Backward Glances: Fruit picking in the Okanagan
Summer seems to have again ended with a bit of a bang; in this case a clap of thunder, and the rain sorely needed by our forests. The transition back into work and school is all too sudden as potato salad and barbecued hamburger goes off the menu to be replaced by mashed potatoes and roasts done in the oven. The joy of tree-fresh cherries and peaches is quickly replaced by amazing varieties of apples, both old and new. Apple orchards are now decorated by the big red bins as harvest begins.
I was thinking about our beautiful Okanagan orchards and how important they are to both our economy and the ambience of the valley. Somehow though, their relative importance within this community has changed dramatically over the decades. The Okanagan is now much, much more diversified than it was in the ‘50s and ‘60s. Back then most people were involved in forestry and agriculture, more specifically, fruit crops. In those days the majority of families owed at least part of their living to producing or processing fruit. A lot of the time growers worked full or part-time at other jobs while still tending to their orchards. Mom worked for many years in the packing house but also worked our orchard while Dad was away. By far the biggest employers were our packing houses: the Oyama, Woodsdale and Winfield houses and Winoka at the Centre. In season, hundreds worked as packers and sorters, shippers and receivers, and in my case, box boy, the bottom of the totem pole. Managers like Cliff Fallow and Gordon Shaw were icons in the local industry. The work was hard, and while it didn’t pay very well it provided some badly needed cash to survive the approaching winter.
At ground level orchardists worked long, hard hours hoping and praying for a good crop, no hail and decent prices. That combination of good fortune was often elusive and crop insurance didn’t exist. As harvest approached, growers tried to build a roster of pickers, from both local and sometimes itinerant French Canadians. In the few years after 1956 it was not uncommon to see Hungarian refugees picking in local orchards. Many of us remember years when there weren’t enough pickers so the School Board made it permissible for students to miss school and help bring in the crop. One year when we were let out of school I picked for Matt Kobayashi in an orchard on OK Centre Rd. East, earlier owned by my uncle Allan Gibbons and later by Cliff and Lena Gunn. I wasn’t a great picker but being in an orchard on a beautiful September day sure beat being in class. The trees of the day were veritable giants, requiring at least a twelve foot ladder and sometimes a fourteen footer. Picture that against a contemporary apple tree that now could be picked from a step ladder.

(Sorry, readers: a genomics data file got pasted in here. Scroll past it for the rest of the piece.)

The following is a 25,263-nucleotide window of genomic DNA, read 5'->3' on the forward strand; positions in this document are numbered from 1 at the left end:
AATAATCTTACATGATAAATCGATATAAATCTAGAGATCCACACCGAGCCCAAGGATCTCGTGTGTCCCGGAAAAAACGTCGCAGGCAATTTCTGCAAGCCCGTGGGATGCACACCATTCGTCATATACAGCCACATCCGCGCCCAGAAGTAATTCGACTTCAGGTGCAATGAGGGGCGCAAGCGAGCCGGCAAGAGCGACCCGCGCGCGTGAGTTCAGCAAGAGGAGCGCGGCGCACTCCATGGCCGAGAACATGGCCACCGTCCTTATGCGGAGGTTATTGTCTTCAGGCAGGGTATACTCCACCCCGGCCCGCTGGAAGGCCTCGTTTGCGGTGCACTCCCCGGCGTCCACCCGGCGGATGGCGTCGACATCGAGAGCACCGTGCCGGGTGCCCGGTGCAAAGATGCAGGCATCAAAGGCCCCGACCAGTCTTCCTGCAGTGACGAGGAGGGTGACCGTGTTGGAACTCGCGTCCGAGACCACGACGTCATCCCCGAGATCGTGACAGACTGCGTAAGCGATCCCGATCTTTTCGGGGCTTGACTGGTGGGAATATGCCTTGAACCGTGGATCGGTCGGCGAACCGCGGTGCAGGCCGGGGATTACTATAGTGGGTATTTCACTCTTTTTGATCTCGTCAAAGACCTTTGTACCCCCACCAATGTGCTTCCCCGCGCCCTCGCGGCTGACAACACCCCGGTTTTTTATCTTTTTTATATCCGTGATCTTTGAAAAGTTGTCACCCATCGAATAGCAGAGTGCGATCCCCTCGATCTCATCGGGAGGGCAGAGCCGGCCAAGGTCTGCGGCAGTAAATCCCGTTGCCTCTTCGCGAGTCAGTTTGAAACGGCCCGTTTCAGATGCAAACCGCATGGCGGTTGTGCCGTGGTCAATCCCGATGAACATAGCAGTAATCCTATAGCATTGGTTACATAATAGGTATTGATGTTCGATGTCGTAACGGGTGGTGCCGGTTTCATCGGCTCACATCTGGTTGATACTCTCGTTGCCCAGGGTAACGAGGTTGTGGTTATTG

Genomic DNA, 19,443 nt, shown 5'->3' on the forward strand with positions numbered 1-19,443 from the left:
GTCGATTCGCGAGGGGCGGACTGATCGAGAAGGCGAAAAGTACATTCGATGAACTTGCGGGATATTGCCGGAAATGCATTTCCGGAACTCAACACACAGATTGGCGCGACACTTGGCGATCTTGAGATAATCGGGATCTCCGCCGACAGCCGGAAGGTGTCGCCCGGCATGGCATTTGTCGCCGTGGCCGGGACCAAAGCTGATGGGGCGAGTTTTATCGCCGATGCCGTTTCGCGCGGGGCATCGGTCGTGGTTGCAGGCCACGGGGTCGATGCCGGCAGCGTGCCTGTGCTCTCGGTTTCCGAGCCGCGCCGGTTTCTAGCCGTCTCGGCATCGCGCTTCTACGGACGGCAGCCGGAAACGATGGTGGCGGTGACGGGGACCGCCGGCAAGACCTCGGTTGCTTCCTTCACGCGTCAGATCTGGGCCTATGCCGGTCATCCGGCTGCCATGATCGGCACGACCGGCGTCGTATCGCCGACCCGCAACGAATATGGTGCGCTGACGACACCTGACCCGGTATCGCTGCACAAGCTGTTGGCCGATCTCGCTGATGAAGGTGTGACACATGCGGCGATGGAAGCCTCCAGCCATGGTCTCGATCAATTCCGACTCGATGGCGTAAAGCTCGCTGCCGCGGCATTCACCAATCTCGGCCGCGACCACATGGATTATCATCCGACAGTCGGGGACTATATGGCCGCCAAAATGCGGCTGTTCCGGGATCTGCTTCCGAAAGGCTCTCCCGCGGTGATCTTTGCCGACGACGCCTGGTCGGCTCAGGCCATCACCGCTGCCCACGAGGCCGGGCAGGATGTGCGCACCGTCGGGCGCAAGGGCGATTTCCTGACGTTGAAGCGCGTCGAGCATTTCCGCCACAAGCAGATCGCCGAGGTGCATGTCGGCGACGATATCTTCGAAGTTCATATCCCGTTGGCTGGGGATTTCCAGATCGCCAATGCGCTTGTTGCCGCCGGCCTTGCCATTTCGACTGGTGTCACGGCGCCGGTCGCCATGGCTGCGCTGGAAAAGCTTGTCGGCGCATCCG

Today most production is handled by “Winfield House”, the only survivor of the Packing Houses in this area, and big growers who run their own packing lines. While many locals are still employed they comprise a mere fraction of our area population. The old fashioned, labour intensive apple box was long ago replaced by the highly efficient bin that holds more than twenty boxes. The old box-making jigs and box-making machines, along with the once common hand trucks, have been retired to museums. We still hear French spoken in our orchards but increasingly the language heard is Spanish, used by the hard working Mexicans.
Picking cherries and other crops provided many local kids, like me, the opportunity of making money by dint of hard work. Now, as then, the tree fruit industry is a challenging way for growers to make a living, with escalating costs, uncertain market prices and growing international competition. Another challenge is land development which increasingly puts growers and home owners in conflict. When a grower needs to put a spray on his crop at 6:00 a.m. when the winds are calm, it may not impress the newly arrived transplant from the big city. Planners profess a commitment to agriculture but their recommendations frequently suggest a greater interest in growing the tax base rather than in growing fruit.
Food production is essential to our local economy and the mere presence of our orchards and vineyards makes the Okanagan a more attractive and better place to live. So remember, make sure you’re buying local produce and think of the good old days when fruit production built this valley.
Rich Gibbons. Director, Lake Country Heritage and Cultrual Society
Source: Richard Gibbons’ column, Backward Glances, was originally published in the The Calendar.